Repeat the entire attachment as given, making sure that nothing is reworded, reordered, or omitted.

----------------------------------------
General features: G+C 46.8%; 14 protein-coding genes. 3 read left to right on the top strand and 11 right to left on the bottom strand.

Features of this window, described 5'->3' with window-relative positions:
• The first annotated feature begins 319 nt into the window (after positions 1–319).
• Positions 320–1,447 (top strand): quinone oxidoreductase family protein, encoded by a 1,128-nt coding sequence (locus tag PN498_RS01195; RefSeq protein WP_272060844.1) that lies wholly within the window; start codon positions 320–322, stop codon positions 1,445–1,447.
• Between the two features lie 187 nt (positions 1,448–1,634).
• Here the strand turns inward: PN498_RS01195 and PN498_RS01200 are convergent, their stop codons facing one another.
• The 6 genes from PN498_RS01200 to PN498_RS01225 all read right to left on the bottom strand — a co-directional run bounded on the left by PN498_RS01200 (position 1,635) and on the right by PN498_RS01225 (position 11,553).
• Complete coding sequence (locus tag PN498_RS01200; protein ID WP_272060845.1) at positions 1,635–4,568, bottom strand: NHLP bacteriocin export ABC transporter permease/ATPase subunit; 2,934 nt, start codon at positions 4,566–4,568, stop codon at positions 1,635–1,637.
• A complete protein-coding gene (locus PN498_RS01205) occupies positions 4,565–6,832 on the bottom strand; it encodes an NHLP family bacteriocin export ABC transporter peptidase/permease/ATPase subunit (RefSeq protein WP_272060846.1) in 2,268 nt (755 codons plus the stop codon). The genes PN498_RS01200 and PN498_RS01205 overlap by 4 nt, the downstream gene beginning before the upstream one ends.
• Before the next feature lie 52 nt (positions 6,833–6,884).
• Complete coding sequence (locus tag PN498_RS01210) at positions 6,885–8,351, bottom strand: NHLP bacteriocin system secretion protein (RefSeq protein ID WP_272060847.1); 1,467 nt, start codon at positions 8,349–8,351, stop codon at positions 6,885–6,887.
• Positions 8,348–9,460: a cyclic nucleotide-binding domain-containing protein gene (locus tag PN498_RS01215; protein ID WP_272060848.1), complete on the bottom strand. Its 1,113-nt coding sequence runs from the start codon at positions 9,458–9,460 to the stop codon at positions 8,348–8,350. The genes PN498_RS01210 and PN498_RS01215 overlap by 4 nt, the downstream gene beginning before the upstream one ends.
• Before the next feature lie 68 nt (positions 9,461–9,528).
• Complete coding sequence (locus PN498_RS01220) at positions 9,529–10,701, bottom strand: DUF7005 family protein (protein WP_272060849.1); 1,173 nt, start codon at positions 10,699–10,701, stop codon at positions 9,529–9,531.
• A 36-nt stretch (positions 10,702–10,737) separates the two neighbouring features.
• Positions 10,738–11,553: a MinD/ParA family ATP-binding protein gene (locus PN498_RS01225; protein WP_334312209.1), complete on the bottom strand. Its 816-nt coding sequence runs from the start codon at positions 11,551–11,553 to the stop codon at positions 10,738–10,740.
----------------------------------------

General features: G+C 46.8%; 14 protein-coding genes. 3 read left to right on the top strand and 11 right to left on the bottom strand.

Features of this window, described 5'->3' with window-relative positions:
• The first annotated feature begins 319 nt into the window (after positions 1–319).
• Positions 320–1,447 (top strand): quinone oxidoreductase family protein, encoded by a 1,128-nt coding sequence (locus tag PN498_RS01195; RefSeq protein WP_272060844.1) that lies wholly within the window; start codon positions 320–322, stop codon positions 1,445–1,447.
• Between the two features lie 187 nt (positions 1,448–1,634).
• Here the strand turns inward: PN498_RS01195 and PN498_RS01200 are convergent, their stop codons facing one another.
• The 6 genes from PN498_RS01200 to PN498_RS01225 all read right to left on the bottom strand — a co-directional run bounded on the left by PN498_RS01200 (position 1,635) and on the right by PN498_RS01225 (position 11,553).
• Complete coding sequence (locus tag PN498_RS01200; protein ID WP_272060845.1) at positions 1,635–4,568, bottom strand: NHLP bacteriocin export ABC transporter permease/ATPase subunit; 2,934 nt, start codon at positions 4,566–4,568, stop codon at positions 1,635–1,637.
• A complete protein-coding gene (locus PN498_RS01205) occupies positions 4,565–6,832 on the bottom strand; it encodes an NHLP family bacteriocin export ABC transporter peptidase/permease/ATPase subunit (RefSeq protein WP_272060846.1) in 2,268 nt (755 codons plus the stop codon). The genes PN498_RS01200 and PN498_RS01205 overlap by 4 nt, the downstream gene beginning before the upstream one ends.
• Before the next feature lie 52 nt (positions 6,833–6,884).
• Complete coding sequence (locus tag PN498_RS01210) at positions 6,885–8,351, bottom strand: NHLP bacteriocin system secretion protein (RefSeq protein ID WP_272060847.1); 1,467 nt, start codon at positions 8,349–8,351, stop codon at positions 6,885–6,887.
• Positions 8,348–9,460: a cyclic nucleotide-binding domain-containing protein gene (locus tag PN498_RS01215; protein ID WP_272060848.1), complete on the bottom strand. Its 1,113-nt coding sequence runs from the start codon at positions 9,458–9,460 to the stop codon at positions 8,348–8,350. The genes PN498_RS01210 and PN498_RS01215 overlap by 4 nt, the downstream gene beginning before the upstream one ends.
• Before the next feature lie 68 nt (positions 9,461–9,528).
• Complete coding sequence (locus PN498_RS01220) at positions 9,529–10,701, bottom strand: DUF7005 family protein (protein WP_272060849.1); 1,173 nt, start codon at positions 10,699–10,701, stop codon at positions 9,529–9,531.
• A 36-nt stretch (positions 10,702–10,737) separates the two neighbouring features.
• Positions 10,738–11,553: a MinD/ParA family ATP-binding protein gene (locus PN498_RS01225; protein WP_334312209.1), complete on the bottom strand. Its 816-nt coding sequence runs from the start codon at positions 11,551–11,553 to the stop codon at positions 10,738–10,740.